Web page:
What are TEDI Ratings and How Do They Affect Balcony Design?

TEDI ratings are often seen as complex, a necessary yet crucial metric by which to assess the sustainability of a building.

TEDI ratings don’t need to be complex. In fact, by engaging with your suppliers early and making informed decisions, it couldn’t be simpler.

TEDI Ratings Explained

TEDI ratings (or Thermal Energy Demand Intensity ratings) indicate the energy efficiency of a building by measuring how much energy it requires for heating. Essentially, it signifies how well-insulated a building is and how much energy it will take to keep it warm. The lower the TEDI rating, the more energy-efficient a building is and generally speaking, the better for the environment it is.

TEDI ratings aren’t just for developers and suppliers, however. The consumer may keep TEDI ratings in mind when purchasing a property too – lower TEDI ratings can often lead to energy cost savings and so not only are lower TEDI scorers more environmentally friendly, but they’re cheaper to boot.

TEDI is scored over an extended period of time, typically in kilowatt-hours per square meter per year (kWh/m2/year). Firstly, data is collected regarding the building’s heating energy consumption and floor area. The total heating energy consumption (in kWh) is divided by the total floor area of the building (in m2) over a year to determine the energy demand intensity. The resulting number, or TEDI value, is then compared to established benchmarks to assess the building’s energy efficiency.

We spoke with experts on the TEDI rating system who mentioned the importance of TEDI ratings. Bluescape Partner Rob Kirwan spoke on how working strategically with companies that understand TEDI ratings and who can execute sustainable plans is crucial to lowering your TEDI score. Speaking with Andrew Geldard (BDP Quadrangle), he mentioned that the external envelope is key to lowering your TEDI score. Thermally breaking your external envelope elements will have a big effect on your TEDI number. Achieving Passive House levels means focusing on lowering your TEDI score, so taking this into account at an early stage is key.

The full TEDI Talks event from Resibuild is available below:

The importance of sustainable building practices

Sustainability is becoming ever more important in the construction sector, with a huge emphasis on meeting Passive House standards to lower the embodied carbon footprint of all new construction.

By its very nature, the construction industry is a big user of natural resources – from energy usage to emissions. There is increasing pressure to reduce the environmental impact – Current and incoming Canadian step codes across the construction sector mean that building sustainably is more important than ever before.

Sustainable construction is possible with several factors like reducing energy consumption, taking care of waste, creating a healthy and sustainable environment, using renewable and recyclable resources and protecting the natural environment.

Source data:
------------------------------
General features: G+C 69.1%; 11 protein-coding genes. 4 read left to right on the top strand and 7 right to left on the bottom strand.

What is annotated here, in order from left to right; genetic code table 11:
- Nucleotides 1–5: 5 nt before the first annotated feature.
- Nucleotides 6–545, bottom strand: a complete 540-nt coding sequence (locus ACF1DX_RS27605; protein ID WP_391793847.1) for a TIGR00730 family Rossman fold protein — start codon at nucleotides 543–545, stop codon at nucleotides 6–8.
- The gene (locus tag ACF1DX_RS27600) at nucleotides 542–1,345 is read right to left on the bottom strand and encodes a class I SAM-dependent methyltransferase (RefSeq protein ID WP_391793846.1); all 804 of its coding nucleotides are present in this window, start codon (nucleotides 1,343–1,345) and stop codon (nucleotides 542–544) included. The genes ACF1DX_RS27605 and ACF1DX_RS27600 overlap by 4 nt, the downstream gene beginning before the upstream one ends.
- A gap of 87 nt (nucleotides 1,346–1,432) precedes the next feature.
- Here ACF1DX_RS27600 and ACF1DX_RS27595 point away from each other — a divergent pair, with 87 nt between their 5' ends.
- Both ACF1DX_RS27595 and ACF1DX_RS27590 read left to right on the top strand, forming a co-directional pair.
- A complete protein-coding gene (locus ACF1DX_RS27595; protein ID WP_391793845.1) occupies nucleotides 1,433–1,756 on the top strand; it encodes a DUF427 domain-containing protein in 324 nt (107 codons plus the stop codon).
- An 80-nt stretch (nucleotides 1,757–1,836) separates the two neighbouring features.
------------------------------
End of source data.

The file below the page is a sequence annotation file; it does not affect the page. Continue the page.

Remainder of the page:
Sustainability Hub

How do sustainable practices benefit my development?

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Innovations in Sustainable Balcony Design

Balcony design and materials can contribute to lower TEDI ratings. Looking at a sustainable alternative to concrete balconies, like a prefabricated solution, can lead directly to a lower TEDI score.

There are plenty of examples of products that have lowered their TEDI ratings through innovation. Whether it’s the inclusion of recycled materials, new technologies implemented throughout the manufacturing process or even an adherence to the Science-Based Target Initiative, each of these approaches has a ripple effect, creating sustainability across the board.

One of these examples is our Next Generation balcony system.

Thanks to a lightweight design and our innovative Clip-On™ anchor, we’ve been able to reduce the weight on a building’s structure when compared to a concrete balcony by up to 4kNm. Balconies are, in fact, very easy to thermally break. The small penetrations mean that less surface area needs to be thermally broken. By featuring a thermal break in the connection anchor, far less heat is lost through the façade, and so a prefabricated balcony can help to make a building thermally efficient and in turn lower a TEDI rating.

There are factors to consider when using a prefabricated balcony, such as compliance with Canadian step codes should also be considered. Having a prefabricated balcony can lead to sustainability benefits, but making sure that balcony designs comply with relevant building codes and regulations, including requirements for structural integrity, fire safety, and accessibility, is crucial for ensuring code compliance.

Learn more below:

Recycled Material & Sustainability

Can recycled material make a real difference to your project?

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Understanding TEDI ratings should be vital when identifying your building’s balcony design.

Not only are sustainable building practices more important in today’s climate than ever before, but designing with sustainability in mind can make a more energy-efficient building, encourage innovation in your design and even make your development more attractive to end-users.

We’re committed to bringing true balcony innovation to North America. To learn more, visit our Canadian hub:

Sapphire Balconies Inc.

Visit our Canadian hub to learn more.


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